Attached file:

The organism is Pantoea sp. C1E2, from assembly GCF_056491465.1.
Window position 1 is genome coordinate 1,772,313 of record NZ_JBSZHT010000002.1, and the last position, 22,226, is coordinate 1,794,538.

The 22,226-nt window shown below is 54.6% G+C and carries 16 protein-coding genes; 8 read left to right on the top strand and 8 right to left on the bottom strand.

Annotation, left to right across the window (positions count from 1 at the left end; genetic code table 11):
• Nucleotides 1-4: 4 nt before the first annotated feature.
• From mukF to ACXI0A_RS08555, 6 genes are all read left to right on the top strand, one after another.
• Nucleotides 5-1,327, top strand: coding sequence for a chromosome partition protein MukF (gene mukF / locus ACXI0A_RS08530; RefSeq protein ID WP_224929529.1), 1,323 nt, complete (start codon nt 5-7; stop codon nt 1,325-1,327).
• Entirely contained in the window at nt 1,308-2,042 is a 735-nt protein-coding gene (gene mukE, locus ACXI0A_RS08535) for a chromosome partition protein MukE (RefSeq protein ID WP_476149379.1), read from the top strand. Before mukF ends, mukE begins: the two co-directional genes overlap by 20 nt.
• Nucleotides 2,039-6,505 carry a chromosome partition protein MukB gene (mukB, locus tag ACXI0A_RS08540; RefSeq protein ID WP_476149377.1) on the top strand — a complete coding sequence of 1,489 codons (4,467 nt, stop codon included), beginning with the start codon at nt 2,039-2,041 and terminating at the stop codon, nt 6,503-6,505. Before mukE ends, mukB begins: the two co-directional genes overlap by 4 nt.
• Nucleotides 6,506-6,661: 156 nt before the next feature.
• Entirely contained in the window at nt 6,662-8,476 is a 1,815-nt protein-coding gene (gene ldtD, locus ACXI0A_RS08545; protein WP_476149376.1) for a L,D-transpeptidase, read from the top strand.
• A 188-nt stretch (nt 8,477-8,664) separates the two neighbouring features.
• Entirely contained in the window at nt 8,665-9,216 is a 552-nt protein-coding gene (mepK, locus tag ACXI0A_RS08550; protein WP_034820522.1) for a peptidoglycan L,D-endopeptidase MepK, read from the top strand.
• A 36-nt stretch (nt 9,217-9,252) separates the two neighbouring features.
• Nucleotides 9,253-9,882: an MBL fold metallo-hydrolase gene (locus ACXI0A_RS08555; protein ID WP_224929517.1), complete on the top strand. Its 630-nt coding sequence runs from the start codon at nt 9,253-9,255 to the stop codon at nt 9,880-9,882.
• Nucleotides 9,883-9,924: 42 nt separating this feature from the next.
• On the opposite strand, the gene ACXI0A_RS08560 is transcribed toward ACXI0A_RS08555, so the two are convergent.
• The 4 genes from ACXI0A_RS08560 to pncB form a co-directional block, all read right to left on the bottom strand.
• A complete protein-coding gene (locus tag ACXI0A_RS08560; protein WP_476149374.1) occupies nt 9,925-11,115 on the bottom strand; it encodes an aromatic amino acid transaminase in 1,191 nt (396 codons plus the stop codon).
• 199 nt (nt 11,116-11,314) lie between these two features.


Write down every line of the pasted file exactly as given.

The organism is Pantoea sp. C1E2, from assembly GCF_056491465.1.
Window position 1 is genome coordinate 1,772,313 of record NZ_JBSZHT010000002.1, and the last position, 22,226, is coordinate 1,794,538.

The 22,226-nt window shown below is 54.6% G+C and carries 16 protein-coding genes; 8 read left to right on the top strand and 8 right to left on the bottom strand.

Annotation, left to right across the window (positions count from 1 at the left end; genetic code table 11):
• Nucleotides 1-4: 4 nt before the first annotated feature.
• From mukF to ACXI0A_RS08555, 6 genes are all read left to right on the top strand, one after another.
• Nucleotides 5-1,327, top strand: coding sequence for a chromosome partition protein MukF (gene mukF / locus ACXI0A_RS08530; RefSeq protein ID WP_224929529.1), 1,323 nt, complete (start codon nt 5-7; stop codon nt 1,325-1,327).
• Entirely contained in the window at nt 1,308-2,042 is a 735-nt protein-coding gene (gene mukE, locus ACXI0A_RS08535) for a chromosome partition protein MukE (RefSeq protein ID WP_476149379.1), read from the top strand. Before mukF ends, mukE begins: the two co-directional genes overlap by 20 nt.
• Nucleotides 2,039-6,505 carry a chromosome partition protein MukB gene (mukB, locus tag ACXI0A_RS08540; RefSeq protein ID WP_476149377.1) on the top strand — a complete coding sequence of 1,489 codons (4,467 nt, stop codon included), beginning with the start codon at nt 2,039-2,041 and terminating at the stop codon, nt 6,503-6,505. Before mukE ends, mukB begins: the two co-directional genes overlap by 4 nt.
• Nucleotides 6,506-6,661: 156 nt before the next feature.
• Entirely contained in the window at nt 6,662-8,476 is a 1,815-nt protein-coding gene (gene ldtD, locus ACXI0A_RS08545; protein WP_476149376.1) for a L,D-transpeptidase, read from the top strand.
• A 188-nt stretch (nt 8,477-8,664) separates the two neighbouring features.
• Entirely contained in the window at nt 8,665-9,216 is a 552-nt protein-coding gene (mepK, locus tag ACXI0A_RS08550; protein WP_034820522.1) for a peptidoglycan L,D-endopeptidase MepK, read from the top strand.
• A 36-nt stretch (nt 9,217-9,252) separates the two neighbouring features.
• Nucleotides 9,253-9,882: an MBL fold metallo-hydrolase gene (locus ACXI0A_RS08555; protein ID WP_224929517.1), complete on the top strand. Its 630-nt coding sequence runs from the start codon at nt 9,253-9,255 to the stop codon at nt 9,880-9,882.
• Nucleotides 9,883-9,924: 42 nt separating this feature from the next.
• On the opposite strand, the gene ACXI0A_RS08560 is transcribed toward ACXI0A_RS08555, so the two are convergent.
• The 4 genes from ACXI0A_RS08560 to pncB form a co-directional block, all read right to left on the bottom strand.
• A complete protein-coding gene (locus tag ACXI0A_RS08560; protein WP_476149374.1) occupies nt 9,925-11,115 on the bottom strand; it encodes an aromatic amino acid transaminase in 1,191 nt (396 codons plus the stop codon).
• 199 nt (nt 11,116-11,314) lie between these two features.